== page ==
Star Formation in Early-Type(Sa-Sab) Spiral Galaxies
- Hameed, Devereux, Holtzman
Early-Type (Sa-Sab) spirals are widely perceived to be the most inert of
spiral galaxies. The perception is based, in large part, on the optical
morphology which is dominated by an inert stellar bulge. There are other
observational results, however, which suggest that the early-type spirals
are not as quiescent as once believed. The Far-infrared
Luminosity Function of nearby (D < 40Mpc) spiral galaxies has revealed
a previously unsuspected population of early-type spirals with massive
star formation rates that rival the most prodigiously star forming
We are conducting an H-alpha imaging survey of a complete sample of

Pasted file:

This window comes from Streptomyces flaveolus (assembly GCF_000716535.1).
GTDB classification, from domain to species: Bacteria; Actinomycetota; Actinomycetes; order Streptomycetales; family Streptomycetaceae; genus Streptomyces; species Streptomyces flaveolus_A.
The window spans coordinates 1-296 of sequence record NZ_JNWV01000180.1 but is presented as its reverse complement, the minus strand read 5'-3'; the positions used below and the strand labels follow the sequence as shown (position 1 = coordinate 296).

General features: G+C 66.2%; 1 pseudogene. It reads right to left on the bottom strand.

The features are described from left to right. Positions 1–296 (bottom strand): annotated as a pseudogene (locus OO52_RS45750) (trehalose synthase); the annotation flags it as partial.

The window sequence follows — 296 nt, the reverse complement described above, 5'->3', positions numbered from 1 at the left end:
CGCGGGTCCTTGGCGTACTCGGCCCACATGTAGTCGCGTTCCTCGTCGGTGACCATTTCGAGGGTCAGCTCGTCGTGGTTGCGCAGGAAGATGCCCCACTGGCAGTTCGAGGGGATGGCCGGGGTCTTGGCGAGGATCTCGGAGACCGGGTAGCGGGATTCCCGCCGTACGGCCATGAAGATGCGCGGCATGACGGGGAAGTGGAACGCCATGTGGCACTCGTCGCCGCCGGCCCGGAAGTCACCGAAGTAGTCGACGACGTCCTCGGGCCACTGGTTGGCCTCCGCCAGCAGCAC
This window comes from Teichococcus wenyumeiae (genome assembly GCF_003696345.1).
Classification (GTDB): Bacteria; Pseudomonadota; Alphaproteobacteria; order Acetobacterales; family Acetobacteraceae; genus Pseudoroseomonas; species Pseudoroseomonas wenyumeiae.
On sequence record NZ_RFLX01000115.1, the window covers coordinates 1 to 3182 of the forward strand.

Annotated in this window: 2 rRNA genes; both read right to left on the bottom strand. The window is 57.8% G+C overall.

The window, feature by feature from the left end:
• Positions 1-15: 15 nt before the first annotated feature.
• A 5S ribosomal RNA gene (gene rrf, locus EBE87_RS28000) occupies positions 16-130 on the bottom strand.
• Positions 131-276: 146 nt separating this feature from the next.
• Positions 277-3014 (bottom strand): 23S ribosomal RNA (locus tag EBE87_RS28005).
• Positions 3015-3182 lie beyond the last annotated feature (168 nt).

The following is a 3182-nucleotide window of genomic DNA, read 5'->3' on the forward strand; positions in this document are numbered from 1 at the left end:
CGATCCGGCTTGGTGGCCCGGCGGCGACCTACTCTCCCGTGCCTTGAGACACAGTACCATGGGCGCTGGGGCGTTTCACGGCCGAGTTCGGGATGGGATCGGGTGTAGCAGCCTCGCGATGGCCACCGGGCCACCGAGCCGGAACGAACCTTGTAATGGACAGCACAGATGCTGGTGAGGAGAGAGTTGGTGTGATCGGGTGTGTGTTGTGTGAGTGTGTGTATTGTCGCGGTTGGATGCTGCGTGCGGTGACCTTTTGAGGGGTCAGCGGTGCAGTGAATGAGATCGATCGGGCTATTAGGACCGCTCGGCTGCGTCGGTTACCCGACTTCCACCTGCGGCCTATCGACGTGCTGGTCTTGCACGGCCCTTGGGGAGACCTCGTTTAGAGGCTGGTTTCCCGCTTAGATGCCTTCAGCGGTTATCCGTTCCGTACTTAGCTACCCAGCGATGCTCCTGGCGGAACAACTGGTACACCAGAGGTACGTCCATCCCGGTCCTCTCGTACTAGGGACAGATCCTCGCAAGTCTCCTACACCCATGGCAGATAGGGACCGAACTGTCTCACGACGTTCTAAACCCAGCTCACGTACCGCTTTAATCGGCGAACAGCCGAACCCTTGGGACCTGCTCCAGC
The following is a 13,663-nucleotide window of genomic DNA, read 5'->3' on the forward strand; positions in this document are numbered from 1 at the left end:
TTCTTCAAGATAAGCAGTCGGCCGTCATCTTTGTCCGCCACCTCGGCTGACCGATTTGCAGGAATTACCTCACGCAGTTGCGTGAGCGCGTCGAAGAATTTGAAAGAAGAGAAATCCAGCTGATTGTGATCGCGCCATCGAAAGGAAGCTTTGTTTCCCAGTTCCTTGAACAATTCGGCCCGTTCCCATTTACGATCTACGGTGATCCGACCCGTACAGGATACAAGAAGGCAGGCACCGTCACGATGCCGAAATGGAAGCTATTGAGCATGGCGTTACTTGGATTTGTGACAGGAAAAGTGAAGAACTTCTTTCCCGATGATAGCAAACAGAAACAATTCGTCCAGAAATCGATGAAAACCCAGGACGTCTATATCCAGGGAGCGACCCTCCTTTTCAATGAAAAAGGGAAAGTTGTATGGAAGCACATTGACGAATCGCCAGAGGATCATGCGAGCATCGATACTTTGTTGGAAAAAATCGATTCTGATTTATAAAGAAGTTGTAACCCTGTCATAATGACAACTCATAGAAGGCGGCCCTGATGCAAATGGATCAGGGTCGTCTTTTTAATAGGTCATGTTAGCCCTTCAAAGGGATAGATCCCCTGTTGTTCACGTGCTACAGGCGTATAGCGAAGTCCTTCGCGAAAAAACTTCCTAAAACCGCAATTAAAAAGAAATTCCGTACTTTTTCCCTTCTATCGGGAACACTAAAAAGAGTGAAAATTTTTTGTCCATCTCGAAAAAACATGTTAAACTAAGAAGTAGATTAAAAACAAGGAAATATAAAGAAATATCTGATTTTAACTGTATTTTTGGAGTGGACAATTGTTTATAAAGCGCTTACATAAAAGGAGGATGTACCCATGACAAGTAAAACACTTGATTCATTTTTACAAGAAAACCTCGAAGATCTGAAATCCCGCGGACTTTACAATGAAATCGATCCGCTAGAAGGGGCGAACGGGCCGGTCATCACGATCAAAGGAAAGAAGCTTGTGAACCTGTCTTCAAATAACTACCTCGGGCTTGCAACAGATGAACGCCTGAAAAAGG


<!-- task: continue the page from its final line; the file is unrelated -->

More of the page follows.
57 bright, nearby early-type spiral galaxies. We have so far
obtained images of 27 galaxies using the 3.5m telescope at
Apache Point Observatory in New Mexico, and the 1.5m telescope
at CTIO in Chile. Our analysis of this initial data suggests
that the early-type spirals can be classified into two broad
categories based on the H-alpha luminosity of the H-II regions.
Classical early-type spirals have no H-II regions with L(H-alpha)>10^39
ergs/s whereas galaxies in the second category contain at least
one H-II region with luminosity greater than that.
Classical Early-type Spirals with small H-II Regions in the Disk.
NGC 1371, Continuum(left) and H-alpha(right)
NGC 1371 is an example of low luminous early-type spiral with
small H-II regions in the disk. It also seem to have a
nuclear emission spiral, similar to the one observed at the
center of M81.
Early-type Spirals with Giant H-II Regions in the Disk.
NGC 5915, Continuum(left) and H-alpha(right)
The continuum emission of NGC 5915 is dominated by an inert stellar bulge.
When the continuum light from the stellar bulge is subtracted, however, the
underlying HII regions are clearly revealed in the H-alpha image.
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